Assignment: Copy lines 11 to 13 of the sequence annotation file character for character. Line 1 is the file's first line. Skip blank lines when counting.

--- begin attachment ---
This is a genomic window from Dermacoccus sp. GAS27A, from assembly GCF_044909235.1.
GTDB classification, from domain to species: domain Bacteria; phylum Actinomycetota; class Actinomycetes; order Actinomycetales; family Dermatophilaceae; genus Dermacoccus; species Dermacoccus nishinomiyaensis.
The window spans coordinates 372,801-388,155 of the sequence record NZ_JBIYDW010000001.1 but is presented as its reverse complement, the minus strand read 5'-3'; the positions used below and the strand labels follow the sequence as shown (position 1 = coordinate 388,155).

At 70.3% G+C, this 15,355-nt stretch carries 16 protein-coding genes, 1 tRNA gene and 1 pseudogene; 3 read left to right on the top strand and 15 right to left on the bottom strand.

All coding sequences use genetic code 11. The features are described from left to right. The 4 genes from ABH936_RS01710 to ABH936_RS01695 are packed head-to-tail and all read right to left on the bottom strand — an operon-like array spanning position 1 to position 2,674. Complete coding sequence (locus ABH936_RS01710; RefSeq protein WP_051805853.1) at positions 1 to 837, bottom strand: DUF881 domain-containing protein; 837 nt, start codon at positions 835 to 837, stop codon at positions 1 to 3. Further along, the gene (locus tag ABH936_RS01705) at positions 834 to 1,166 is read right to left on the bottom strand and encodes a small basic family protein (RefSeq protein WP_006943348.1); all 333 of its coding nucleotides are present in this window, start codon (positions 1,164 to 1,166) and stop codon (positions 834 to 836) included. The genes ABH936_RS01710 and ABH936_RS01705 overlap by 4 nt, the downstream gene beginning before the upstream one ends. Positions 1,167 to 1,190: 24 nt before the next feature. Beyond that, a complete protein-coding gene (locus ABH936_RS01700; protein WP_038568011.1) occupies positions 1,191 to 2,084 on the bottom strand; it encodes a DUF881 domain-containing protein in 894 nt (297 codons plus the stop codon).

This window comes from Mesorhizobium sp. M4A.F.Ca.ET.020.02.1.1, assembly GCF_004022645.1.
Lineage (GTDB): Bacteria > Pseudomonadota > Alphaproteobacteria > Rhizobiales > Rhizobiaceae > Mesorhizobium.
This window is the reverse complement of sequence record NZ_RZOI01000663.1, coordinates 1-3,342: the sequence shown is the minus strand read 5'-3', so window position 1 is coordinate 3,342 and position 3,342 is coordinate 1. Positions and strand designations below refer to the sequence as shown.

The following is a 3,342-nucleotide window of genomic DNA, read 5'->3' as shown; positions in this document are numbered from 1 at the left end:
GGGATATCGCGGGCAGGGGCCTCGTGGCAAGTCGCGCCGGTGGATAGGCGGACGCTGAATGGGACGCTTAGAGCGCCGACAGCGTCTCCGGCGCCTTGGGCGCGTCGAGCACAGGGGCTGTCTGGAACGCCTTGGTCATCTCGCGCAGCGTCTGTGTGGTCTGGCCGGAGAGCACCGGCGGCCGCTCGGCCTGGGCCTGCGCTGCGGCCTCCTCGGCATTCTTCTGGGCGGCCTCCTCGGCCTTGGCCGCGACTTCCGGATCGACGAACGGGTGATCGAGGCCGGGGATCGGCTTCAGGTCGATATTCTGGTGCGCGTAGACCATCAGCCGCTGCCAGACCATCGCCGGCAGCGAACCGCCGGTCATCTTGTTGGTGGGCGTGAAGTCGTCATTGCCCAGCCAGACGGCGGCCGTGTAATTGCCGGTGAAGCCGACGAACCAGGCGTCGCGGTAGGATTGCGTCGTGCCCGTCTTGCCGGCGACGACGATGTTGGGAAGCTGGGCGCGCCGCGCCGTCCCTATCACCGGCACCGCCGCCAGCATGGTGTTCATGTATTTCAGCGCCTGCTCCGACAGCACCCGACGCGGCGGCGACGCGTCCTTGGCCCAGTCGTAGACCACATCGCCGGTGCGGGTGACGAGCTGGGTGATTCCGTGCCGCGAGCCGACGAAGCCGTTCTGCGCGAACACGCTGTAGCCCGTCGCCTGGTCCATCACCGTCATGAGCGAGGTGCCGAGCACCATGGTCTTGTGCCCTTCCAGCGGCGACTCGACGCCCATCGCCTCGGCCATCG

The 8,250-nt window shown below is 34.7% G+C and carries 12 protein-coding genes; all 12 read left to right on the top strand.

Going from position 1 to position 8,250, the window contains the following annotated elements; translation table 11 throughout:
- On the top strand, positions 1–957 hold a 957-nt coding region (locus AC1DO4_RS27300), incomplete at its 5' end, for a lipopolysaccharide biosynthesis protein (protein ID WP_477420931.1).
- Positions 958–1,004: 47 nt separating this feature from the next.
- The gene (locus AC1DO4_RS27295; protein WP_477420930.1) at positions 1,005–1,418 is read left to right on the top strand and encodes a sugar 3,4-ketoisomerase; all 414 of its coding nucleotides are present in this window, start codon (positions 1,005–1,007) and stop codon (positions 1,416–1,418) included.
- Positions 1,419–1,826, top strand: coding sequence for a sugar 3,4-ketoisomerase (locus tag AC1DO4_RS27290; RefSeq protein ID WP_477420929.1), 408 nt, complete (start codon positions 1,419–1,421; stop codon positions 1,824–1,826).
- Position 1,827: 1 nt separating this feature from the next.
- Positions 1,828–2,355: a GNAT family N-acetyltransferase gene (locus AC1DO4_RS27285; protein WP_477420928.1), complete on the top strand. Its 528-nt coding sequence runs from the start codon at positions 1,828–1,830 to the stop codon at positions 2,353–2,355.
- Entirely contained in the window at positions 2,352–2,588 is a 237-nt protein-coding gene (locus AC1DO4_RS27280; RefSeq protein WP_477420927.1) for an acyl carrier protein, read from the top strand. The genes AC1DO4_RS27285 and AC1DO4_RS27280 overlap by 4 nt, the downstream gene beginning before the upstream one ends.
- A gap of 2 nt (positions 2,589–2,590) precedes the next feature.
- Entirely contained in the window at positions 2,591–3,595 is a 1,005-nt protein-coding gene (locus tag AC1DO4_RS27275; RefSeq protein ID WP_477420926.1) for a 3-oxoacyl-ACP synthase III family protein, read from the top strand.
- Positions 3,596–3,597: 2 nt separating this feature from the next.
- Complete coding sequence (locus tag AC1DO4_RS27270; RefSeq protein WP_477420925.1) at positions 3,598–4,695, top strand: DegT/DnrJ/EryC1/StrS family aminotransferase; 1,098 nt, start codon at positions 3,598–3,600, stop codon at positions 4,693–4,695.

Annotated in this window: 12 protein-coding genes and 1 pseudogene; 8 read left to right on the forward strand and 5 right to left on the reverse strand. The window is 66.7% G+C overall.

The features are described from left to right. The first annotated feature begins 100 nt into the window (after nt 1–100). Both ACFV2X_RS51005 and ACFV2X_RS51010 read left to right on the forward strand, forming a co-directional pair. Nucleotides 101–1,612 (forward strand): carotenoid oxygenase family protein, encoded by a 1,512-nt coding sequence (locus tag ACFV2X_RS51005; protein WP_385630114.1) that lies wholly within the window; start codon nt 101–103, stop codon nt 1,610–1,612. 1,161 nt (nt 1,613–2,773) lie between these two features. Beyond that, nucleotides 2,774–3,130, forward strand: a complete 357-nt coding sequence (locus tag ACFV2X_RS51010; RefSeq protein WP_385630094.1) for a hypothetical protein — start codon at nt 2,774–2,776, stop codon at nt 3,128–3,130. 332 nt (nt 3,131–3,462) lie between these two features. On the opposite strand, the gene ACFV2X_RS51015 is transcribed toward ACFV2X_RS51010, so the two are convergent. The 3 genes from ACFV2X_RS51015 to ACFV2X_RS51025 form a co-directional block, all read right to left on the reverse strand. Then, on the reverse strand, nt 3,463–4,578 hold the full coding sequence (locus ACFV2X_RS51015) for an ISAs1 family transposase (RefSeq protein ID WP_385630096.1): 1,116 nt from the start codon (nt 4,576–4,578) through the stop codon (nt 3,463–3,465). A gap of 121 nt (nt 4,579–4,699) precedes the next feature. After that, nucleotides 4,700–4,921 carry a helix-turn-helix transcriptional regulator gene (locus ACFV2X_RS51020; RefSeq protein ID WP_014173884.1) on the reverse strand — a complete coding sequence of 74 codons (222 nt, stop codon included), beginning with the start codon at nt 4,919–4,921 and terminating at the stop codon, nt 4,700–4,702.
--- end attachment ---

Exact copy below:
The 8,250-nt window shown below is 34.7% G+C and carries 12 protein-coding genes; all 12 read left to right on the top strand.

Going from position 1 to position 8,250, the window contains the following annotated elements; translation table 11 throughout:
- On the top strand, positions 1–957 hold a 957-nt coding region (locus AC1DO4_RS27300), incomplete at its 5' end, for a lipopolysaccharide biosynthesis protein (protein ID WP_477420931.1).